Police: Rental property scam allows criminals to obtain your sensitive, personal information

GRAFTON (WITI) -- Grafton police say they are investigating a rental property scam in which criminals are able to obtain sensitive personal information from people believing they are providing the information necessary to hold a property.

Grafton police say this is how it works:

Criminals pose as owners of rental properties -- using real estate listings of homes from legitimate websites to place ads on Craigslist and Zillow.com offering the homes for rent. When a prospective renter contacts the criminal inquiring about the property, the criminal will provide a renter's application by email and request the prospective renter fill it out.

The application requires the prospective renter to provide personal information to include their social security number, date of birth, driver's license number and financial history. In some cases, the criminal will require a down payment to hold the property.

Police say the true owners of the properties aren't aware that their home has been listed for rent on the unauthorized websites until the prospective renter makes personal contact with them, requesting an inspection or a house key.

Police are offering these tips for consumers when looking for rental properties online or off-line:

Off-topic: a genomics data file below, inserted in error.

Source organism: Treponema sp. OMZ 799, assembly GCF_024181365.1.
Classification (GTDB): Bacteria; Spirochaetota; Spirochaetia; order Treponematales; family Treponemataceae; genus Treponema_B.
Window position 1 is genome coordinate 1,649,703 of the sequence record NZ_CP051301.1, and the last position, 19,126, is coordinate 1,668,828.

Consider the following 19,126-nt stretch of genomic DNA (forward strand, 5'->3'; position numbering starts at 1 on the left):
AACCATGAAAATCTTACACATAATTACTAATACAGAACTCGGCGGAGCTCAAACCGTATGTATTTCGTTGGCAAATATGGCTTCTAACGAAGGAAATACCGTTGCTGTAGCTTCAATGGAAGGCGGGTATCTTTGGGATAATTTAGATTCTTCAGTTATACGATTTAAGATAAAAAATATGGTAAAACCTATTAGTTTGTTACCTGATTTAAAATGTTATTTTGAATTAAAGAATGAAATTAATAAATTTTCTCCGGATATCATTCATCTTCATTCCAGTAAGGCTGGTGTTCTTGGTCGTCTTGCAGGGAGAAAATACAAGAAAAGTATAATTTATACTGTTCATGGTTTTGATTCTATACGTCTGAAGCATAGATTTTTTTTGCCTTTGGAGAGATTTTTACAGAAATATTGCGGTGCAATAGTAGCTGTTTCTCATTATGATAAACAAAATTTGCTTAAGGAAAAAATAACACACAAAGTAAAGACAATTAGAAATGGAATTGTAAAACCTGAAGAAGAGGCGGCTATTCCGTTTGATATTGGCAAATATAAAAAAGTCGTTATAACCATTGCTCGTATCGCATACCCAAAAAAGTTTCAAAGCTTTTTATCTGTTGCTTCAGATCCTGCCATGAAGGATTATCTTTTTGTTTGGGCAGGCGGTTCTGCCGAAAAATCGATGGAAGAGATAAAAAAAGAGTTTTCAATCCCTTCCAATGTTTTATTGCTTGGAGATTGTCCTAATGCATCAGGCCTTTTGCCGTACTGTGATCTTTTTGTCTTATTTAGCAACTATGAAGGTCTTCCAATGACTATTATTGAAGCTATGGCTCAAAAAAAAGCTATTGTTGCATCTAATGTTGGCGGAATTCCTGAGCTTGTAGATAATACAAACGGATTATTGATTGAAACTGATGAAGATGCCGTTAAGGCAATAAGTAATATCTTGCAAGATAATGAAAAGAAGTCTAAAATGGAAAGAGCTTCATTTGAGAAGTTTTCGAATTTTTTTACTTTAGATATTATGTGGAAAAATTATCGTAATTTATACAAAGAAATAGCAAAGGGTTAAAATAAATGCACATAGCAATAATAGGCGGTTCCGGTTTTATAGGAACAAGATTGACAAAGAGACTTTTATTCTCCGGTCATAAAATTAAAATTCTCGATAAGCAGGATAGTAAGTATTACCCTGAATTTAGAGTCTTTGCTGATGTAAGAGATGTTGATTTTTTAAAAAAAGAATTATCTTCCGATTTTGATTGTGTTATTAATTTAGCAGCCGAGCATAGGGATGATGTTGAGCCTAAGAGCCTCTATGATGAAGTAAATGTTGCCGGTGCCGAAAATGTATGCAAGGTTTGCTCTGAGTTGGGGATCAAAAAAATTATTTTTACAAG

Grafton police say a legitimate real estate agent or landlord should never ask for personal information, such as a date of birth or social security number, or a phone verification code prior to seeing a property.

    "We would never ask for personal information over the phone -- especially a social security number," Andrew Kaplan with Grafton Townhomes said.

    Kaplan says personal information is usually collected in person, during a second meeting.

    Police say this scam has happened twice in Grafton -- once last year, and once just recently.

    "How we found out about this last one is the person that entered in a conversation with the criminal was suspicious of it," David Wenzler with the Grafton Police Department said.

    If you are selling or buying goods on the internet, any requests for bank account numbers, social security numbers, or being asked to provide them with a code sent to your cell phone via text or call, are all red flags that the dealings maybe a potential scam.

    If you find a fraudulent listing on Zillow, you're asked to report it by clicking "Report Listing" and then "Listing seems to be fraudulent or illegal" on the listing page in question.

    On the Craigslist website, click on “Avoid scams and frauds” and follow the listings of websites to report scams in the United States and Canada.

    "Those sites are free, and people can post kind of anonymously. There are many risks with that," Andrew Kaplan with Grafton Townhomes said.

    Police say other ways to check for legitimacy when looking to rent a home is to ask for interior pictures of the property, check for signs around the property and talk with neighbors or current tenants about the property.

    While this may seem like a lot of work -- it's less work and money than trying to clear your name once your identity is stolen.

    If you have concerns about this scam, you're asked to contact your local police department, and/or the Federal Trade Commission. The FTC's toll-free hotline number is: 877-FTC-HELP.